Socially Responsible Investing: What You Need to Know

September 8, 2016

If you give a lot of thought to protecting the environment, sustainable lifestyles, and making a positive impact on people’s lives, why not carry your socially responsible principals into your investing style as well? There is a class of mutual funds that have been established to reflect your values. Socially responsible investing--the sustainable, responsible, and impact investment (SRI) funds--directs your investment dollars towards your aspirational goals.

The Basics
For many years, there have been special funds that avoid the common “sin” stocks like tobacco, liquor, and gambling. These funds have been popular with religious groups and sects that have a strong moral obligation not to invest in objectionable businesses. Some folks don’t want their money channeled into enterprises they find offensive and most non-SRI funds will buy any company that's within their benchmark. If you invest in most mutual funds, some of your money may be invested in a business you may not support.

In recent years new funds have proliferated targeting environmental, political, and social justice issues. If you think the big oil and coal companies are ruining the environment and contributing to climate change, you can invest in a green fund that prohibits investments in hydrocarbon based industries. If you think companies are profiting from exploiting farmers in underdeveloped countries, you can find funds that support sustainable development. There are socially active funds that support women’s issues and politically sensitive funds that support ideologically-motivated investments. One not-for-profit advocacy group has a fund screening tool that you can use to identify investment options.

Ask the Right Questions
Here are some thoughts on choosing an SRI fund that reflects your values while offering a good investment choice:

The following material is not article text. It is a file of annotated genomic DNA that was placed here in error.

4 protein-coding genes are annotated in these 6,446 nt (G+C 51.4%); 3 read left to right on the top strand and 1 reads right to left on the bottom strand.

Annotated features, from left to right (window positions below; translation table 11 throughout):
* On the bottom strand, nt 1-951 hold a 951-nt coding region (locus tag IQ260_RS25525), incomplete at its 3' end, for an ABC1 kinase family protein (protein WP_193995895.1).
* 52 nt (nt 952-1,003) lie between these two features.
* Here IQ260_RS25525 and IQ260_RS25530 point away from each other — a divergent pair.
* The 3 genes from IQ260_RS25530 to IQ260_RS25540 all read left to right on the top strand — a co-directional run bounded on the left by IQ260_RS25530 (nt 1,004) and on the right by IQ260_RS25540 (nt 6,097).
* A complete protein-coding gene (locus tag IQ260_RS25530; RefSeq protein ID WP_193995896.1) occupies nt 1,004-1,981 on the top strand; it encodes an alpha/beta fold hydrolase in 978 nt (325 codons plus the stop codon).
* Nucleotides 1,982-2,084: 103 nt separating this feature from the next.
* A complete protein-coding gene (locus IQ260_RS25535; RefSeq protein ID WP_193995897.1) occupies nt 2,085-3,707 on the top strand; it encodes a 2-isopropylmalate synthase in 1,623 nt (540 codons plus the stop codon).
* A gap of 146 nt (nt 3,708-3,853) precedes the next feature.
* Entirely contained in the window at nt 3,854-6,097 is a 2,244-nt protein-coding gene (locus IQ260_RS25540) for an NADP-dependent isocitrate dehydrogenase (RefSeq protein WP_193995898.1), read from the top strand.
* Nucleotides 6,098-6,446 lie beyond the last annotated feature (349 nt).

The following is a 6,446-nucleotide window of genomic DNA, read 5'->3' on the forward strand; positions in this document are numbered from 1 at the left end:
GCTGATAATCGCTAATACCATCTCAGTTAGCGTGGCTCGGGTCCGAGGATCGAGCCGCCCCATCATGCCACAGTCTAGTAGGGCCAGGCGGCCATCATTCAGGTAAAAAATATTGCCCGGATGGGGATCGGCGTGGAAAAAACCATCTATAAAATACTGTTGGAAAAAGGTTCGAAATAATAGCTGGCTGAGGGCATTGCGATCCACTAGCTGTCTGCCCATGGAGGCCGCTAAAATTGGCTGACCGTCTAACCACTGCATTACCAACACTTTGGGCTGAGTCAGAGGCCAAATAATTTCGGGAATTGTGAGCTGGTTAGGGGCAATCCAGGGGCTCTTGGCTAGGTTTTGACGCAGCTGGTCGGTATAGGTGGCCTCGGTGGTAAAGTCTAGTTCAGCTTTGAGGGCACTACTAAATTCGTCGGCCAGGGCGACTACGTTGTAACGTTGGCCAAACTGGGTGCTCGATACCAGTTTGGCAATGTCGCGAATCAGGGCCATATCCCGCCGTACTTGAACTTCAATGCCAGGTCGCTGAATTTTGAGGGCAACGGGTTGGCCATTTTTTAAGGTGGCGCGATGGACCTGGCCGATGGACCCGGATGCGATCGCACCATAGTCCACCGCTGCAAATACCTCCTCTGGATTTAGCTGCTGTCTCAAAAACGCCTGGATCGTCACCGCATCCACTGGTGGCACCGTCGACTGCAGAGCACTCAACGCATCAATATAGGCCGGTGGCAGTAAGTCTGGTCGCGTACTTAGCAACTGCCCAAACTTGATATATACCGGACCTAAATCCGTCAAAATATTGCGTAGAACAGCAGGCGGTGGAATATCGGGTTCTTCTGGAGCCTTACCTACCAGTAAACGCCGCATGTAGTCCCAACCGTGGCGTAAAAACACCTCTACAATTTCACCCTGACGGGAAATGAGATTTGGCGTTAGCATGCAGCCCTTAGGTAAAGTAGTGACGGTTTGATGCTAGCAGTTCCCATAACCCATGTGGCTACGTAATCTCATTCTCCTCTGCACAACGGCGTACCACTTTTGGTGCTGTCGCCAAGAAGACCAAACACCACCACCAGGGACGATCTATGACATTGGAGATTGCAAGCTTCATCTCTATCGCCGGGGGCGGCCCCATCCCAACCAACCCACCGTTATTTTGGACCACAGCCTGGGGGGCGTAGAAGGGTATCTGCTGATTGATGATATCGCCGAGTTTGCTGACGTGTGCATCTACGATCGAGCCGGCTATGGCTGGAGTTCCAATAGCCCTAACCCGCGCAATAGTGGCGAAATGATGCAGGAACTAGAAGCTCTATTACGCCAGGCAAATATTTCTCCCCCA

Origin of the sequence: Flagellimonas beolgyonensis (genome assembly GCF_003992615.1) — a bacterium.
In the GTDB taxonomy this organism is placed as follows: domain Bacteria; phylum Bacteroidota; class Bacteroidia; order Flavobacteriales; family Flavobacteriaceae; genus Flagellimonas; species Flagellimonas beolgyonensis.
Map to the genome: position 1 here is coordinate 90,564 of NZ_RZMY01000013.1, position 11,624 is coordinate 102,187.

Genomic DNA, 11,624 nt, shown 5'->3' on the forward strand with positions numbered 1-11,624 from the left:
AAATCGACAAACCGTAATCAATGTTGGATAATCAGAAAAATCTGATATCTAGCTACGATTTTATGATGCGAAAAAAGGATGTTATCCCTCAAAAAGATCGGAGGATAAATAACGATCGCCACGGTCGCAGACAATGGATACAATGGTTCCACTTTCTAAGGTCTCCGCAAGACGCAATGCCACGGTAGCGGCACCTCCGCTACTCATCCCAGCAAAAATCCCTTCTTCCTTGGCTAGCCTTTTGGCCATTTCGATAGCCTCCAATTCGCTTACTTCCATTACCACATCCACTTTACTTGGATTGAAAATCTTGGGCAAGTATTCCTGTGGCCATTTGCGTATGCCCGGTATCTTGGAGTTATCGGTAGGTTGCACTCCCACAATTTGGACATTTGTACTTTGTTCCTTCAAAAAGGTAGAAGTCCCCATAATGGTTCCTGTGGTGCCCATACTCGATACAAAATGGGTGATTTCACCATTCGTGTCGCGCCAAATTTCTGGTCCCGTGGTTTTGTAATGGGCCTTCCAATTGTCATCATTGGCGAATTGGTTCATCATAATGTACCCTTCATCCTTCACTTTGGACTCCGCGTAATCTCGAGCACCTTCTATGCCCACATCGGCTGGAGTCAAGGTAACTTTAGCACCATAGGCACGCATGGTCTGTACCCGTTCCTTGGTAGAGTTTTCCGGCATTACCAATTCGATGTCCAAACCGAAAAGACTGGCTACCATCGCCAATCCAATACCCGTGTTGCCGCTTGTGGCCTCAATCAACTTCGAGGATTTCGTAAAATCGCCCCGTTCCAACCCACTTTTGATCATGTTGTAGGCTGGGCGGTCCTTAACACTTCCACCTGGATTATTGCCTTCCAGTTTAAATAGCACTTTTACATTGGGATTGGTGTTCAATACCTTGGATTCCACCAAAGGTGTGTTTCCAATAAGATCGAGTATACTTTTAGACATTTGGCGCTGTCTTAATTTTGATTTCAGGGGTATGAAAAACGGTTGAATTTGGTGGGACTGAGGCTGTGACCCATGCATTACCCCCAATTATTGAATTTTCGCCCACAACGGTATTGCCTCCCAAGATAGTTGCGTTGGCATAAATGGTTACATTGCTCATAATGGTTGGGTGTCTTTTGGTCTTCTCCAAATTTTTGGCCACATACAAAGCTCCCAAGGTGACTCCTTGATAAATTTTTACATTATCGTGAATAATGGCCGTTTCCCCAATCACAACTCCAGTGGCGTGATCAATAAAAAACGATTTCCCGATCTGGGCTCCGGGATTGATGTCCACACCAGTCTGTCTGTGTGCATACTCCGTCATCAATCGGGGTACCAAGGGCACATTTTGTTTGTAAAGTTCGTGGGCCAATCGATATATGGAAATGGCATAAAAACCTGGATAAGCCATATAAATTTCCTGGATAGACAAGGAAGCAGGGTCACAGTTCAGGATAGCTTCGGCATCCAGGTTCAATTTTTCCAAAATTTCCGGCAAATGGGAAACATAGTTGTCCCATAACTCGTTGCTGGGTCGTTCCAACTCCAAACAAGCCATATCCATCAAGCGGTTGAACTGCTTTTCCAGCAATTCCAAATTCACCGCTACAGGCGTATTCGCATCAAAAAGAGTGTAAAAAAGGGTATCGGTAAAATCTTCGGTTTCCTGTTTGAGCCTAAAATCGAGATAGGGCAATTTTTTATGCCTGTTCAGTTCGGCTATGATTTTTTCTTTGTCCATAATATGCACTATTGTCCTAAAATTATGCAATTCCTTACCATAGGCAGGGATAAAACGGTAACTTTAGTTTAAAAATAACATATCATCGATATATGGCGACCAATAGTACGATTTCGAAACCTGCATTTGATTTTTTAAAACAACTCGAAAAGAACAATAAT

• Does the fund match your objectives? Does the fund’s investment policy restrict investments in the companies or industries that you find objectionable? If you would like to support a sustainable environment, do the fund’s investment objectives align with your goals? You may have to request and read a prospectus (an official document describing the goals, risk profile, and other facets of the fund) to find out what the fund’s investment goals include.
  • Are you getting a good return on your investment? Check the performance history of the fund and see if the returns are comparable to other funds in the same class of investments. You may think that an SRI fund would not perform as well as a regular fund, but some folks think that responsible investing pays off in the long run.
  • How much are you paying in management fees? Specialty funds cost more than regular funds but there is no need to be overcharged for your preferences. Fees should only be slightly higher than other funds.
  • How large is the fund. Many of these funds are new and have only small amounts of money under management. A small fund can have volatile returns and high expenses.

There's no reason your values can't be reflected in your investments--just make sure your socially responsible investments aren't wreaking havoc on your bottom line the same way you think standard mutual funds are wreaking havoc on the planet. To get started in socially responsible investing, you'll have to do some research and target your investments into funds that express your views while achieving a decent return. These funds are generally not marketed like the big investment funds so you have to do some digging. As always, request a copy of the prospectus and read it carefully before investing.

Do you have questions, thoughts, or opinions about socially responsible investing? Leave them in the comments!